This is the session cookie for you session as an authenticated user on your site. Since we now know this, we can request the path for the toggle functionality from our microcontroller, passing this cookie along as the header, and toggle the site as we were just accessing it through the browser.

The maintenance_mode_ir module

As promised, I also posted the Drupal part of the code. It is a module for Drupal 8, and can be found on github

So what is happening in that module? It is a very basic module actually mostly generated by the super awesome Drupal console. To again sum it up in bullet points:

  • It defines a route in maintenance_mode_ir.routing.yml (example.com/maintenance_mode_ir)
  • The route requires the permission "administer site configuration"
  • The route controller checks the StateInterface for the current state of maintenance mode, toggles it and returns a JSON response about the new state
  • The route (and so the toggling) will never be accessible for anonymous users (unless you give the anonymous users the permission "administer site configuration", in which case you probably have other issues anyway)
  • There are also tests to make sure this works as expected
When do you want to use this, and what is the considerations and compromises

Now, your first thought might be: would it not be even simpler to just expose a route where requests would turn the site on and off? We wouldn't need to bother with finding the session cookie, passing that along and so on? Legitimate question and of course true in the sense that it is simpler. But this is really the core of any communications taking place between your "things" and Drupal (or any other backend) - you want to make sure they are secured in some way. Of course being able to toggle the maintenance mode is probably not something you would want to expose anyway, but you should also use some sort of authentication if it only was a monitoring of temperature. Securing it through the access control in Drupal gives you a battle tested foundation for doing this.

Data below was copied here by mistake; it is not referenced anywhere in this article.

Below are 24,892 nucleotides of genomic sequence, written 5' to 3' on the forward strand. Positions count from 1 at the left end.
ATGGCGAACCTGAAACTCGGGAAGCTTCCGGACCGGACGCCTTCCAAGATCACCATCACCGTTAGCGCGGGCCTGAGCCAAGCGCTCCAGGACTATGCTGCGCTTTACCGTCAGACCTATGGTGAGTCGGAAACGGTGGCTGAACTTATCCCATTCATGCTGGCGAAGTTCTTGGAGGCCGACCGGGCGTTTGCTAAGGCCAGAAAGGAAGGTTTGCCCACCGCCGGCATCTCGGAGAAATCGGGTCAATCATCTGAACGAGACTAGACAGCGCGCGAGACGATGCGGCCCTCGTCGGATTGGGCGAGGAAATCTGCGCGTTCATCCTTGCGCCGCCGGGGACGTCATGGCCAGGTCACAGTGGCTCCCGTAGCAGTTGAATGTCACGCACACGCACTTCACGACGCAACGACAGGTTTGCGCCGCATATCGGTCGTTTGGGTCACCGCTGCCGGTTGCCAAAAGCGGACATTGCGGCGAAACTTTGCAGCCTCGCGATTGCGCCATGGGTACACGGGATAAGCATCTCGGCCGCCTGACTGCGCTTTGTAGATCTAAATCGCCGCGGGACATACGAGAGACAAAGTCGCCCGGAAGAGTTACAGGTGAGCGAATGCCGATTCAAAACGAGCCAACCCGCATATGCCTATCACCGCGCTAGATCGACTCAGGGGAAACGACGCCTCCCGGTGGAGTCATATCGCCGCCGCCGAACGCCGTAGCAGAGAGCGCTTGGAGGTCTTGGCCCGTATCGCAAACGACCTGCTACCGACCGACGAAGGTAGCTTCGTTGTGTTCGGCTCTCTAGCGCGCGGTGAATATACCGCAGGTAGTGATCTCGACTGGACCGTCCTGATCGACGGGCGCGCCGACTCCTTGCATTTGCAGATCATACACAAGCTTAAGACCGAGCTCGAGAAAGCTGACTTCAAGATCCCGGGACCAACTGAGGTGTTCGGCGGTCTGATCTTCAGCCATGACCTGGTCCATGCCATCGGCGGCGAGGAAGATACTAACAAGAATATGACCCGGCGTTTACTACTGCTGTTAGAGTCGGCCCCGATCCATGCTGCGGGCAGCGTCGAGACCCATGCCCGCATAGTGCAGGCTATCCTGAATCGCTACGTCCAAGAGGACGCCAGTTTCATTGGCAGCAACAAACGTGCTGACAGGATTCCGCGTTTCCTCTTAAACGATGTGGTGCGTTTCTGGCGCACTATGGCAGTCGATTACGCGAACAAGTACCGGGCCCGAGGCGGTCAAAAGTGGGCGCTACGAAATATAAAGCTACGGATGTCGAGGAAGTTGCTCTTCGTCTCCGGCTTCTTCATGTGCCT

Limitations and considerations

This method has some limitations. Say for example you are storing your sessions in a typical cache storage (like redis). Your session will expire at some point. Or, if you are using no persistence for redis, it will just be dropped as soon as redis restarts. Maybe you are limited by your php session lifetime settings. Or maybe you just accidentally log out of the session where you "found" the cookie. Many things can make this authenticated request stop working. But if all you are doing is hooking up a remote control reader to make a video and put on your blog, this will work.

Another thing to consider is the connection of your "thing". Is your site served over a non-secure connection and you are sending requests with your "thing" connected through a public wifi? You might want to reconsider your tactics. Also, keep in mind that if your session is compromised, it is not only the toggling of maintenance mode that is compromised, but the actual administrator user. This might not be the case if we were to use another form of authentication.